- Can I Withdraw Funds Without Penalty if I Roll 401(k) Funds Into a Roth IRA?
- How to Best Invest Retirement Rollover Money
- Can Money Be Added to an Existing Roth IRA Account?
- Mutual Fund vs. 401(k)
- Can I Close an Old IRA and Start a New One?
- Do I Have to Draw From My Retirement at 70.5 When I'm Not Retired?
When you're dusting off that old IRA, you may find you're no longer quite so fond of the old custodian and you want to move the money to a new financial institution. While there might not be an app for that, there are rules in the Internal Revenue Code that allow you to roll the money from one IRA to another as long as you redeposit your distribution within 60 days.
Investment Options and Fees
When you decide to move your IRA, make sure the financial institution that you roll it into offers the types of investments that you want and has low fees. If you like to stick to the basic investments like mutual funds or certificates of deposit, you can focus more on the returns generated and fees because most places have a range of investments to pick from. However, if you're into more unique investments for your IRA, like rental properties or peer-to-peer lending, you're going to have fewer options.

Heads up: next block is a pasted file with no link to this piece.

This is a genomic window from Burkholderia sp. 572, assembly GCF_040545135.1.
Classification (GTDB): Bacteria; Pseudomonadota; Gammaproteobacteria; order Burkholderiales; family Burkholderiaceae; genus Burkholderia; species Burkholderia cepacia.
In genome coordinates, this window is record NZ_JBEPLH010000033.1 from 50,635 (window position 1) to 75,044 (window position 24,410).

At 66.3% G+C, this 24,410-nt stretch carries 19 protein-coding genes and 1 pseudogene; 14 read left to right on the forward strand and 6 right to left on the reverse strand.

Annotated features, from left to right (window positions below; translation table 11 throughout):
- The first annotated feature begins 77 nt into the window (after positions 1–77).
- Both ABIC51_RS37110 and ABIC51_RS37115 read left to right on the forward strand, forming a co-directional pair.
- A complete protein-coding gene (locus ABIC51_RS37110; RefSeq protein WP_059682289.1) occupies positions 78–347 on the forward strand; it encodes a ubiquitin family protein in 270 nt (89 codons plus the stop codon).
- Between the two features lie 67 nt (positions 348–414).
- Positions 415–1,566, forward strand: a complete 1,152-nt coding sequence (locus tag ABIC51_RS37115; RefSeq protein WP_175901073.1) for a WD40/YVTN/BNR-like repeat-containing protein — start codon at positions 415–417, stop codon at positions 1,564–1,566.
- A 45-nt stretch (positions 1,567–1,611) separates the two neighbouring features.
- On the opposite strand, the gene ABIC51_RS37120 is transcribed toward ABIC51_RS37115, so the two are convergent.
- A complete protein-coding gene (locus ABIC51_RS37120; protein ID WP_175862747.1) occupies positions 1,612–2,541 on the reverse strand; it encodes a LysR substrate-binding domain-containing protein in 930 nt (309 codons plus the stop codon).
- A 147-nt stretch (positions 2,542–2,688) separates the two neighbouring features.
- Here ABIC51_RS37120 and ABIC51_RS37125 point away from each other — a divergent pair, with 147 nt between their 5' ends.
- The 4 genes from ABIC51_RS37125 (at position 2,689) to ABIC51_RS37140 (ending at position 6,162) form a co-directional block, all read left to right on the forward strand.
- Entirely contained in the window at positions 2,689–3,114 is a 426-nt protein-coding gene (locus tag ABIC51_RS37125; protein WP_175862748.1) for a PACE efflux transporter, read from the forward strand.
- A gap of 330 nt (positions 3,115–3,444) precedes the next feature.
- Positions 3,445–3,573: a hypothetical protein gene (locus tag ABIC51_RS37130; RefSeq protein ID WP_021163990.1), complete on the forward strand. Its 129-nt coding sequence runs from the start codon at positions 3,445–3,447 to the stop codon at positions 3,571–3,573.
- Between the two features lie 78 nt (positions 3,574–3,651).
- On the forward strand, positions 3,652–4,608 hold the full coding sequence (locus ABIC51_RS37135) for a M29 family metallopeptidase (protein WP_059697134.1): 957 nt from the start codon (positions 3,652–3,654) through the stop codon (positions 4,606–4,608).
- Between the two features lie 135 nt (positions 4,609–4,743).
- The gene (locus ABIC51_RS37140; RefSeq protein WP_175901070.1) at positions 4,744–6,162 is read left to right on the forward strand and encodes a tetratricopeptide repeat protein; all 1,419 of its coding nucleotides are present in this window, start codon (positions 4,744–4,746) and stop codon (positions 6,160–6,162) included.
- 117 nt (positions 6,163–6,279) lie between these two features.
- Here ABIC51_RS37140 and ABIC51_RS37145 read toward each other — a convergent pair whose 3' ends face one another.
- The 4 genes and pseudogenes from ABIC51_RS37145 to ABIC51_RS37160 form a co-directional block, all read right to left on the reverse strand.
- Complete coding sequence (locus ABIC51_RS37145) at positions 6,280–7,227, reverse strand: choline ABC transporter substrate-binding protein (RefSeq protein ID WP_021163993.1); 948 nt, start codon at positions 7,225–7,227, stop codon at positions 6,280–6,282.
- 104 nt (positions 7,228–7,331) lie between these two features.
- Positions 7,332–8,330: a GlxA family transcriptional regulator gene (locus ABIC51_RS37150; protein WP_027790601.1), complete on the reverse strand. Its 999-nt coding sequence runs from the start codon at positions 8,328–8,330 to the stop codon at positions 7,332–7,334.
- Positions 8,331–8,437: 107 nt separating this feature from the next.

Combine With Employer Plan
Depending on your current employer, you might be allowed to roll your old IRA into your employer-sponsored retirement plan. Some companies, but not all, permit rollovers into 401(k), 403(b) or TSP plans. For example, if you work for a government agency you're allowed to roll your IRA into your thrift savings plan, which may save you money on investment fees while still providing a range of investment options.
If you're in a lower income tax bracket when you're rolling the money over than you expect to fall in when you retire, consider converting your old IRA to a Roth IRA. You must pay income taxes on the conversion, but when you take qualified Roth IRA withdrawals, you won't pay taxes on the converted amount or any future earnings, giving you a tax-free cash stream to light up your golden years. However, if you don't have the money to pay the taxes on the conversion or you think you're in a higher bracket now that you will be at retirement, you're often better off leaving the money in a traditional IRA.
If you're not going to use the money for short-term needs during the time you take the money out of your old IRA and before you deposit it in your new IRA, consider using a transfer instead of a rollover. The transfer moves the money straight from the old IRA to the new one without a distribution to you in the middle. The end result is the same -- the money is moved into a new account -- but you can do as many transfers as you want each year and you don't have to go through the hassle of reporting it on your taxes -- unless of course you're converting to a Roth IRA. Plus, with a transfer, there's no danger of missing the 60-day deadline.
- Internal Revenue Service: Publication 590 -- Individual Retirement Arrangements (IRAs)
- TIAA-CREF: Why Convert to a Roth IRA?
- Thrift Savings Plan: Rollovers and Transfers into the TSP: Benefits of Moving Your Money to the TSP
- Money Girl: How to Choose an IRA Custodian
- Wealth Pilgrim: How to Pick the IRA Custodians
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